Wednesday, February 9, 2011

Everybody’s Birthday


On the 7th day of the first Chinese lunar month, the Chinese celebrate the People’s Day Festival (人日節 Renri Jie). The day is also known by other names such as Festival of the People’s Victory (人勝節 Rensheng Jie), Festival of the People’s Celebration (人慶節 Renxing Jie), Day of the Human Population (人口日 Renkou Ri), and Day of the People on the Seventh (人七日 Renqi Ri). It is also known informally as Everybody’s Birthday (人人生日 Renren Shengri). The day is still officially considered a part of the 15-day Chinese new year celebrations. The festival has its origins in an ancient creation myth that says the goddess Nuwa (女媧) created all the animals and humans of the world.

A modern picture depicting the ancient myth Nuwa Creates Humankind

According to a text written during the Jin dynasty (3rd to 5th century CE) called Questions and Answers on Rites and Customs (答問禮俗 Dawen Lisu Shuo), chickens were created on the first day, dogs were created on the second day, pigs were created on the third day, sheep were created on the fourth day, oxen were created on the fifth day, horses were created on the sixth day, and humans were created on the seventh day. Therefore, the seventh day of the first month is observed to be the birthday of mankind and every person’s common birthday.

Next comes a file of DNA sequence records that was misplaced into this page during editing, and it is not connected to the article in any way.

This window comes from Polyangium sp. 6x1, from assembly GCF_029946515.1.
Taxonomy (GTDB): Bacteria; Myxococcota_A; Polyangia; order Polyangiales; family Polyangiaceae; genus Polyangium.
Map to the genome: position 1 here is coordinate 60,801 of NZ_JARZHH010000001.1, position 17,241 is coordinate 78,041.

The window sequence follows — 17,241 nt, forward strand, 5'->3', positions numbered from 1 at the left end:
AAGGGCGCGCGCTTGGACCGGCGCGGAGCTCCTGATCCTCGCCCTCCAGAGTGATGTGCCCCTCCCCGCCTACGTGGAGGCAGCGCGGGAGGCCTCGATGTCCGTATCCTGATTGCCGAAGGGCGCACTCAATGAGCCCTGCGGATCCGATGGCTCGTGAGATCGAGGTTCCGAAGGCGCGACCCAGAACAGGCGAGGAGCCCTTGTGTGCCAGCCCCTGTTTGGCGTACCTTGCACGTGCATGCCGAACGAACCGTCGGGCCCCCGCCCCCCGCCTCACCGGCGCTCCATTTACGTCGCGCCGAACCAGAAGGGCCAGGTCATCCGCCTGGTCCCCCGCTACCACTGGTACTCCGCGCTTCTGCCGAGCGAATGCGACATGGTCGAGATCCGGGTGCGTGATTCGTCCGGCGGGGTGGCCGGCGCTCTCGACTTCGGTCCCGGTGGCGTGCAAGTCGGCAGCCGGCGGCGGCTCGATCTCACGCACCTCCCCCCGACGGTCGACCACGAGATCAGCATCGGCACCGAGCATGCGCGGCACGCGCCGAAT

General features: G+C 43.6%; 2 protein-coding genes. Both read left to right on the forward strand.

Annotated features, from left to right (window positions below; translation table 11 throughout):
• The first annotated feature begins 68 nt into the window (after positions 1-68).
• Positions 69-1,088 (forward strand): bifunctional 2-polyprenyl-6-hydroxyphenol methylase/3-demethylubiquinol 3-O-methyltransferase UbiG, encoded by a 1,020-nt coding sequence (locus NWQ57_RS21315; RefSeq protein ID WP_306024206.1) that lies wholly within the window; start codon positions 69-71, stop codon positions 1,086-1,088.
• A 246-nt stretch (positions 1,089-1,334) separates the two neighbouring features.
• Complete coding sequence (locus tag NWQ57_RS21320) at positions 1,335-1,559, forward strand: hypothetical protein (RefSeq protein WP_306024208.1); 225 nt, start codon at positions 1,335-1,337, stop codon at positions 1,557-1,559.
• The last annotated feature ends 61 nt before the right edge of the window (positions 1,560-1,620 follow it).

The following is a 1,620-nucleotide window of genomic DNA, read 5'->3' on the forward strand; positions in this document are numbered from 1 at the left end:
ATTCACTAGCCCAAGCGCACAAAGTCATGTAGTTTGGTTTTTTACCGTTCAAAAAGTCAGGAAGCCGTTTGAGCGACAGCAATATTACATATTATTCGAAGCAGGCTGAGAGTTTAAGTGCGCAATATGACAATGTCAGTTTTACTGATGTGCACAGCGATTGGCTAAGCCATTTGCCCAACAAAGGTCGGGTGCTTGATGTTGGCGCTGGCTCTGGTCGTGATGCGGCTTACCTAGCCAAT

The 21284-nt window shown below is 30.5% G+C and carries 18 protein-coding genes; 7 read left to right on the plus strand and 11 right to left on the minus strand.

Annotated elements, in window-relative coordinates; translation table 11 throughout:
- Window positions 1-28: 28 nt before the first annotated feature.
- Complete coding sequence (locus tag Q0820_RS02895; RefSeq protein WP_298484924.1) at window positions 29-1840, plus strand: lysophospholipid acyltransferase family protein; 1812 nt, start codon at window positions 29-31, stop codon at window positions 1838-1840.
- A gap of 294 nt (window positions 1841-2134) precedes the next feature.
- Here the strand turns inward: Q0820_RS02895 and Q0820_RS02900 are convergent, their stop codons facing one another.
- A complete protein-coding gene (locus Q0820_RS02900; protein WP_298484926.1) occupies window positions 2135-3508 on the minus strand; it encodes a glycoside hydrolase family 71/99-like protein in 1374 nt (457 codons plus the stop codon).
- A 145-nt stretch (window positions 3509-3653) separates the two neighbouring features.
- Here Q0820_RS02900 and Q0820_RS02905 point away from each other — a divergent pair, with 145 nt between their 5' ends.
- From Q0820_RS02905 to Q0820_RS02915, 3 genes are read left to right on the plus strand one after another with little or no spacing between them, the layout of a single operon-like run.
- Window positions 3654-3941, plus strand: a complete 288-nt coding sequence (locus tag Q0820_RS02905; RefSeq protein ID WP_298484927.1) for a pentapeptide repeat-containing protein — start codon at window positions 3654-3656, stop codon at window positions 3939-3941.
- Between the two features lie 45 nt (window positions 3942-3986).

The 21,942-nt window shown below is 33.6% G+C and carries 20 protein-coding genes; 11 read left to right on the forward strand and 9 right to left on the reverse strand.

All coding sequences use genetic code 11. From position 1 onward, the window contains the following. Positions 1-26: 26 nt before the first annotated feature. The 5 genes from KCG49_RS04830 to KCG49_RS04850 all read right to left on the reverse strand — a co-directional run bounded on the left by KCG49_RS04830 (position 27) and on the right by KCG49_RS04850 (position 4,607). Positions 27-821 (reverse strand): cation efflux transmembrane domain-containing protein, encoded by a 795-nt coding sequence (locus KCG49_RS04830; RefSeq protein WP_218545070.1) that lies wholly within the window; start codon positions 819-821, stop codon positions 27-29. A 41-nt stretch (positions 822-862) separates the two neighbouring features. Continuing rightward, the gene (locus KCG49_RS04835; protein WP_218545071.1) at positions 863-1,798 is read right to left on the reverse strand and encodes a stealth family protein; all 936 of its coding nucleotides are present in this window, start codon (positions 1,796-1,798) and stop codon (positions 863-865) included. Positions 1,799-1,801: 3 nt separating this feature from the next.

Nuwa creates all the animals and humankind
(Image: Hillfox Art Series)

In pre-modern China, everyone was considered to be another year older on the People’s Day Festival. On the days leading up to People’s Day, the slaughter of animals was avoided on their respective “birthdays” and on the seventh day, even prisoners were spared punishment. Fireworks were lit in revelry and special foods were traditionally eaten to celebrate the day.

Happy birthday to everybody on the People's Day Festival!

Text © 2011 Harry Leong

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